"Hey Mr Taxpayer, spare any change?"
The Ince Group claimed £1.5 million in UK government furlough payments in the last financial year, while awarding its Chief Executive a £500k bonus.
Ince's annual report revealed that in the 2020/21 financial year it went cap in hand to the UK government, claiming £1.5 million in furlough money. On top of this, the listed firm also received another £600,000 from similar furlough schemes in Singapore and Hong Kong. Meanwhile, the company paid a one-off bonus "directly linked to share price performance" of £500,000 to its Chief Executive Adrian Biles.
“The global pandemic placed constraints on the business, and we used government job retention schemes to protect jobs and support colleagues throughout that difficult period," a spokesman for Ince told RollOnFriday. "The money obtained from the furlough scheme was used as intended by HMRC.” The spokesman did not respond when asked if Ince would be paying back the money from the furlough scheme.
While Ince was happy to take up the generosity of UK tax payers, it was in a giving mood when it came to its Chief Executive. The listed firm paid Biles an additional bonus of £500,000, on top of his annual salary of £70,000 and a performance-related payment of £366,000.
“Over the last 12-months, we’ve actioned a range of measures that have stabilised the business’s overall performance, delivered double digit growth in EMEA and Asia, improved cash generation and strengthened the Group’s global offering," a spokesman for Ince said of the company's performance. "The share price subsequently rose over 300% during the 2020/21 financial year. As a result, Adrian Biles was awarded a pre-agreed one-off short-term incentive.”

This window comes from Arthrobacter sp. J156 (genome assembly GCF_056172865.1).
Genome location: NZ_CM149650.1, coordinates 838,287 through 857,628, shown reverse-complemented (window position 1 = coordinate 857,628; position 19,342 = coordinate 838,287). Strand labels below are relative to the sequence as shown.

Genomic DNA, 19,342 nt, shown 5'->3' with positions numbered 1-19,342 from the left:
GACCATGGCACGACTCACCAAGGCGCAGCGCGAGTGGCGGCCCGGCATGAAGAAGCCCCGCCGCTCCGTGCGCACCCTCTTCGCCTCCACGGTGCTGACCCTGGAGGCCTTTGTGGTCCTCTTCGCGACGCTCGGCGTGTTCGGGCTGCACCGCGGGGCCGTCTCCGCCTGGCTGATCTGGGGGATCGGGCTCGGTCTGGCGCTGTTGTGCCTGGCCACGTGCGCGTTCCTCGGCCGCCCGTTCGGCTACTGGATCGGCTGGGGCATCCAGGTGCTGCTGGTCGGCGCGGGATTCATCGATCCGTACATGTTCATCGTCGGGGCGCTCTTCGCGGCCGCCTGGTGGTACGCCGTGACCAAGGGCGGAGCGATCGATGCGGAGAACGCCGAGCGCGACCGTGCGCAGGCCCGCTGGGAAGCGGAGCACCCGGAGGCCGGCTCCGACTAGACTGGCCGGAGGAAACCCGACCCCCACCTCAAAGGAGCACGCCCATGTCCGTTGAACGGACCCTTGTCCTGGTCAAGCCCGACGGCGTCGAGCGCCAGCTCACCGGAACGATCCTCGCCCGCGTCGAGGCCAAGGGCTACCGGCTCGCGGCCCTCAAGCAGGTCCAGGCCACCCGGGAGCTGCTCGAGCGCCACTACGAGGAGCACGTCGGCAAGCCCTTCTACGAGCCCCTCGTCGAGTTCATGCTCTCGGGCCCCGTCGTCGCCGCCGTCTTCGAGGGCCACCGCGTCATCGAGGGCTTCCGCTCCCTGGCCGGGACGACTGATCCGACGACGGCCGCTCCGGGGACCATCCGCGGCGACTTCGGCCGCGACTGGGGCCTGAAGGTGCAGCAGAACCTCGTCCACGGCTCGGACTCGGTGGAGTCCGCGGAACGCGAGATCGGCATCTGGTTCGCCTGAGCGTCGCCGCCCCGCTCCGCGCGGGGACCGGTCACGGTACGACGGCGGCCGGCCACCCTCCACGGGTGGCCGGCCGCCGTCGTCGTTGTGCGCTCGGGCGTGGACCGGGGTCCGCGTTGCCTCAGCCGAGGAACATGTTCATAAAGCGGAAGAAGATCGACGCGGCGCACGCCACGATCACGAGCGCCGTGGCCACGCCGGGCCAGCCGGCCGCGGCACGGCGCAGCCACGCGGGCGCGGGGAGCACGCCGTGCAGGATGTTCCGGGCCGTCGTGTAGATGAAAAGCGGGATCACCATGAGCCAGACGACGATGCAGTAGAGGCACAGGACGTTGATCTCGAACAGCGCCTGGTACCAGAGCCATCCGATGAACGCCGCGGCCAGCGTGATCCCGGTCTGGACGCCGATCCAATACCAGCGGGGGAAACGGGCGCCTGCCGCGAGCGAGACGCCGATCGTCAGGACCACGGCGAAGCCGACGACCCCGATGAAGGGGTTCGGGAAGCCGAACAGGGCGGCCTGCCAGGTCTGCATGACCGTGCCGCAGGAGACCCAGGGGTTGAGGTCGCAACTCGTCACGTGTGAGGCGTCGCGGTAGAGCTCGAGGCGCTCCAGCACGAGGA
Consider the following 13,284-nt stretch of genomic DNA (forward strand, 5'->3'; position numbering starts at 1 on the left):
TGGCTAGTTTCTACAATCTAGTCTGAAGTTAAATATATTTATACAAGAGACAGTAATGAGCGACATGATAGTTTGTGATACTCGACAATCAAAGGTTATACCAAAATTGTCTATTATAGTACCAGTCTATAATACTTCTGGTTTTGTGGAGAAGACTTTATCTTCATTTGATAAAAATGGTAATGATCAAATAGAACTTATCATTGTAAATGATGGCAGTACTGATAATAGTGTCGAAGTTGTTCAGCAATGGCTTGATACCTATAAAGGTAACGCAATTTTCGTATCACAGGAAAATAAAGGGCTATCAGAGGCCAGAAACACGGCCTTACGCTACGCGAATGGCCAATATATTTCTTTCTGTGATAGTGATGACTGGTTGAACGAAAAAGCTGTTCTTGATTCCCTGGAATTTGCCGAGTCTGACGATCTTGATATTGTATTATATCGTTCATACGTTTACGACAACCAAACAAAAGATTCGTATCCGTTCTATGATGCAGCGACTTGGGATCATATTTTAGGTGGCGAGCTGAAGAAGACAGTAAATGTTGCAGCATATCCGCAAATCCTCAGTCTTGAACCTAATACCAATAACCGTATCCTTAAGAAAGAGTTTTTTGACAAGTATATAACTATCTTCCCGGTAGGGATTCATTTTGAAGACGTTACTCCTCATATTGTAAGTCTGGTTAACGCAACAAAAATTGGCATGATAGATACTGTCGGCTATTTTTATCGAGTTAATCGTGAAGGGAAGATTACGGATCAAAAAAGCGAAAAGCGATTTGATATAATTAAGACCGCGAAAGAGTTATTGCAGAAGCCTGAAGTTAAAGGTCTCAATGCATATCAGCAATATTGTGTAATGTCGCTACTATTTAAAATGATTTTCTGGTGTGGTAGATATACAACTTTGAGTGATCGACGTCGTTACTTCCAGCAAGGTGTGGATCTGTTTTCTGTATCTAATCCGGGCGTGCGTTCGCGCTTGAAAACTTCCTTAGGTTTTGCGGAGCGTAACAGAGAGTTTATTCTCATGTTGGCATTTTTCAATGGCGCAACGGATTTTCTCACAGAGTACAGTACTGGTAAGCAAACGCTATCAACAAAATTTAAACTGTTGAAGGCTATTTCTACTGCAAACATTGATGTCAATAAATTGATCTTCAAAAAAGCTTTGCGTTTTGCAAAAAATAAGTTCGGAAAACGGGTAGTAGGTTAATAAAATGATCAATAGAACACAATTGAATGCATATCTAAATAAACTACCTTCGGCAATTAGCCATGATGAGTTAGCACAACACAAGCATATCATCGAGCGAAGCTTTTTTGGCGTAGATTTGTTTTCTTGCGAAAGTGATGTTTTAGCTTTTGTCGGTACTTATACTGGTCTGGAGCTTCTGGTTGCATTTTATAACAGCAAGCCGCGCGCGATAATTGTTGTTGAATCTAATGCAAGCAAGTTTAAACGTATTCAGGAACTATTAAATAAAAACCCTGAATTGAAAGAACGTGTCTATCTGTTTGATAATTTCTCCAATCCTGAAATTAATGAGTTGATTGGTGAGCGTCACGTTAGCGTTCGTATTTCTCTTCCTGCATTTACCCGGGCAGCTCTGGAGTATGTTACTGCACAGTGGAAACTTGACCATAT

Lots of other firms have reimbursed the government's furlough payments after their financial performances exceeded expectations, including Norton Rose Fulbright, DLA Piper, Burges Salmon, DAC Beachcroft, Osborne Clarke, Irwin Mitchell and Eversheds Sutherland. Some, like Clifford Chance, never claimed any money in the first place. And Reed Smith agreed to repay furlough cash after a public shaming.
Ince's annual statement also revealed that cutting 47 staff roles resulted in a saving of £1.2 million. The listed firm also deferred various payments due to the pandemic, including tax owed to the Treasury, with a total outstanding sum of £5.8 million as at the end of March this year. Revenue at the Ince Group rose from £96.3 million to £100.2 million, but operating profits dropped from £7.6 million to £3 million.
The Ince Group was set up after Ince & Co was purchased by listed Gordon Dadds after the shipping firm was placed into administration at the end of 2018. Gordon Dadds had to defend the acquisition at the time, as it was criticised for acquiring Ince & Co in a pre-pack administration deal, under which it left behind Ince & Co's debts and most of its international network.
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